The growth of startups worldwide has been nothing short of phenomenal over the last five to ten years. That growth is reflected in funding, which grew some 1400% between 2012 and 2017. Venture capitalists and lenders pumped $15 billion into US start-ups alone during that same five-year period.
It’s fascinating to look at where start-up funding comes from. Suffice to say that banks are not the best option. An entrepreneur looking for startup loans could do a lot better for himself than going down to the local branch of a high street bank or building society to ask for money.
Are you curious as to why banks are not the best option? Here are five reasons that tell the whole story:
1. Banks Aren’t Structured for Start-Up Loans
At the top of the list is the simple fact that banks are not structured for start-up funding. Retail banks, by their nature, exist to serve average consumers looking to establish savings accounts and write cheques. They also need consistent cash flow in order to make retail loans.
Simply put, high street banks are built to serve retail customers. Though they could offer start-up loans — and sometimes do — it isn’t in their best interests to make it a regular habit. Too much start-up lending would interfere with their ability to serve retail customers.
2. Banks Are Hands-Off Institutions
Next, retail banks tend to be hands-off financial institutions. They do not tend to take a vested interest in the financial success of their clients. As such, a bank is not likely to involve itself in the day-to-day workings of a start-up in order to ensure the new company actually makes money.
Things are just the opposite with venture capital. The person or persons offering venture capital are very much interested in the success of those they loan to. That is a good thing; according to a Wall Street Journal report from 2016, higher levels of venture capital in a given area generally mean more new start-ups and greater growth in existing start-ups.
3. Banks Have Lower Risk Tolerance
Because retail banks are dealing with so many small, individual accounts, they have a much lower risk tolerance. They cannot afford to have a lot of their cash tied up in business loans that could prove problematic. Too many bad business loans could put a bank completely under in no time at all. It is not worth the risk to them.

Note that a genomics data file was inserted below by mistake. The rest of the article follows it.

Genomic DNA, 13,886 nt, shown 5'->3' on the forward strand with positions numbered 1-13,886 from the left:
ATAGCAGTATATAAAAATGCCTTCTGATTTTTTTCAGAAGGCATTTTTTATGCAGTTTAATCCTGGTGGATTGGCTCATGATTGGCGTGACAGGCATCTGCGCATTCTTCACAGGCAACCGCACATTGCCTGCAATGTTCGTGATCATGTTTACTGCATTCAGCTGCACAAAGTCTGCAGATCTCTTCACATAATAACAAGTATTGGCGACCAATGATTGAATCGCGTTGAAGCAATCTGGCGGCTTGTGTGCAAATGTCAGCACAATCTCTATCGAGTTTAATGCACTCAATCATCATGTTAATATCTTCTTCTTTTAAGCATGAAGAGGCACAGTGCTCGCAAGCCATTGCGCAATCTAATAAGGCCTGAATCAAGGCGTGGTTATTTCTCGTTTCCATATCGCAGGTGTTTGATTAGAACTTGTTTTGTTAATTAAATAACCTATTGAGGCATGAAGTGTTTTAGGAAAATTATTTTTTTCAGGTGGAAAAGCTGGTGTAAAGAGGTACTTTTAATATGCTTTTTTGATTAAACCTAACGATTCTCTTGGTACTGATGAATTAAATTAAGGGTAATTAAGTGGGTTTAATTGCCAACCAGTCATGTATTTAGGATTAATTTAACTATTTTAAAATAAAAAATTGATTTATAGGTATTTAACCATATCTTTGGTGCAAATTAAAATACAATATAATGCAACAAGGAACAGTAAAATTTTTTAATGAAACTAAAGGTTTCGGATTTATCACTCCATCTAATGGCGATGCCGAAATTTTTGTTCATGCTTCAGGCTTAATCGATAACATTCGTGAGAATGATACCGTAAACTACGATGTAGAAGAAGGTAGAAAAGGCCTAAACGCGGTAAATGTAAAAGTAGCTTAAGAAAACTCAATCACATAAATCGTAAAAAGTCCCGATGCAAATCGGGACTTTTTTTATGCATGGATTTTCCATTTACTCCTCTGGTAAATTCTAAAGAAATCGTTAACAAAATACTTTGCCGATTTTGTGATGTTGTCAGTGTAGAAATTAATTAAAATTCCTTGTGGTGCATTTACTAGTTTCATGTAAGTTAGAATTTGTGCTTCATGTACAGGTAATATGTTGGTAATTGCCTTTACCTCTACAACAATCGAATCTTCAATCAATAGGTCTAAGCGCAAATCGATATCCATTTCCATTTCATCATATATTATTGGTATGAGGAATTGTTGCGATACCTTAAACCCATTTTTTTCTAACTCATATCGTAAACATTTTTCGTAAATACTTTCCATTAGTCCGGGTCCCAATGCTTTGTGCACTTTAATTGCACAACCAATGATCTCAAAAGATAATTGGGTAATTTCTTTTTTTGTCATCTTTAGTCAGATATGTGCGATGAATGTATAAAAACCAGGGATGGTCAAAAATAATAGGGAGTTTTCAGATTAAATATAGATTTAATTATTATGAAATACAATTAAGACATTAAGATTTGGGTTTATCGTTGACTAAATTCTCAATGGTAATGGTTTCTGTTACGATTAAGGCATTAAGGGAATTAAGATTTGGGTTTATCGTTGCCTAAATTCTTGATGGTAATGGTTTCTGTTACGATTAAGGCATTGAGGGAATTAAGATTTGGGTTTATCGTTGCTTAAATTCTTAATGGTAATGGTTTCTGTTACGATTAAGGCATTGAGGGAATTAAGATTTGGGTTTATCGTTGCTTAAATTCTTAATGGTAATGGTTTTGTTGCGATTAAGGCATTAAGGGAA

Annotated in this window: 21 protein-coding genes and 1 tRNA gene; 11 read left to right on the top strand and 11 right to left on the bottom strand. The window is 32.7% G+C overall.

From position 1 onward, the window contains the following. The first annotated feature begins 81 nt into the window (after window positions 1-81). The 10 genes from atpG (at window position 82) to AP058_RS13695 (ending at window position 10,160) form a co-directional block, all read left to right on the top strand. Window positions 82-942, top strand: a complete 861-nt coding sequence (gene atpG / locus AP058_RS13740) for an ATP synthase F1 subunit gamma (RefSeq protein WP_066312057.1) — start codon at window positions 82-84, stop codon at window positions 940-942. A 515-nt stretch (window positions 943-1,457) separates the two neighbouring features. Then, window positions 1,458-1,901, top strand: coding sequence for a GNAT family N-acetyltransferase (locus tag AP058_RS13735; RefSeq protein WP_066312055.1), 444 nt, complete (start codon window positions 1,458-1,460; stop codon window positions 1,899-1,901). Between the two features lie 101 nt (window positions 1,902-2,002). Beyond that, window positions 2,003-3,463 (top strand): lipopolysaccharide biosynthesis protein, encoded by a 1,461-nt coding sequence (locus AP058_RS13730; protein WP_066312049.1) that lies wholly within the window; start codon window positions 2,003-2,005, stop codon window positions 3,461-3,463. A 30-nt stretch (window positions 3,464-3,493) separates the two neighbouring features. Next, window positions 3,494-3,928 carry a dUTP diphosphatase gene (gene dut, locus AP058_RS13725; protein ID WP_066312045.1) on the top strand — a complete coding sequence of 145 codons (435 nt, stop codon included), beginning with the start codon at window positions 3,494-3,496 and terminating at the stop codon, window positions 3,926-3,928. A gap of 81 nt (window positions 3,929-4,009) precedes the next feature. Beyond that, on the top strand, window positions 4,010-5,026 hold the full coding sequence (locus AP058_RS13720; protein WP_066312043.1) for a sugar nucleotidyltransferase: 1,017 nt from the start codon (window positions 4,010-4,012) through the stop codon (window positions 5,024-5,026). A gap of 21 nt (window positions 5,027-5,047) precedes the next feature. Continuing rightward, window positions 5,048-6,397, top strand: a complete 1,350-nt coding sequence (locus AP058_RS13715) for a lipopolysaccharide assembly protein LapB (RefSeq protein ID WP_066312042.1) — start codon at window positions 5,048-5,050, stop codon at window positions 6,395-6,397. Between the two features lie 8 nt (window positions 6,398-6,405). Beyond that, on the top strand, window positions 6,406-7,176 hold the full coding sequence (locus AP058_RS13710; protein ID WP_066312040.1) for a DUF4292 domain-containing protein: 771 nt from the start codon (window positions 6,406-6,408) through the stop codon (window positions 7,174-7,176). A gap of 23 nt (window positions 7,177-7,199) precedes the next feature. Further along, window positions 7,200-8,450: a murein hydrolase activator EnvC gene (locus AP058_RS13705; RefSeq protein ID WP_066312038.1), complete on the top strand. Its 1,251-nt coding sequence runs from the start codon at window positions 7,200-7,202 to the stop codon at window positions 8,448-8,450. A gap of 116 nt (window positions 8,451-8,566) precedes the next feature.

4. Banks Have More Stringent Borrowing Requirements
Banks have always had more stringent borrowing requirements compared to venture capitalists and angel investors. Those requirements were only made stricter following the financial crisis of the last decade. It is now nearly impossible for start-ups to get bank funding. And even when such funding is available, business owners have to jump through hoops to get it.
One of the difficulties here is the fact that borrowers typically have to rely on their own assets and credit history to get start-up loans. Unless the borrower has a stellar track record, getting an affordable bank loan is nigh on impossible.
5. Banks Haven’t Yet Caught Up
Last but not least, traditional high street banks tend to still lag behind in terms of both technology and culture. They are not on board with the way modern business does things. Until they catch up, they will fail at being the kind of flexible, responsive lenders modern business requires.
The truth of the matter is that banks are not the best option for start-up funding. Maybe you have a great idea you think has the potential of becoming the next Uber. If so, you should probably investigate all of your funding options before you get a start-up loan. There are a number of other better options for getting the financing you need.
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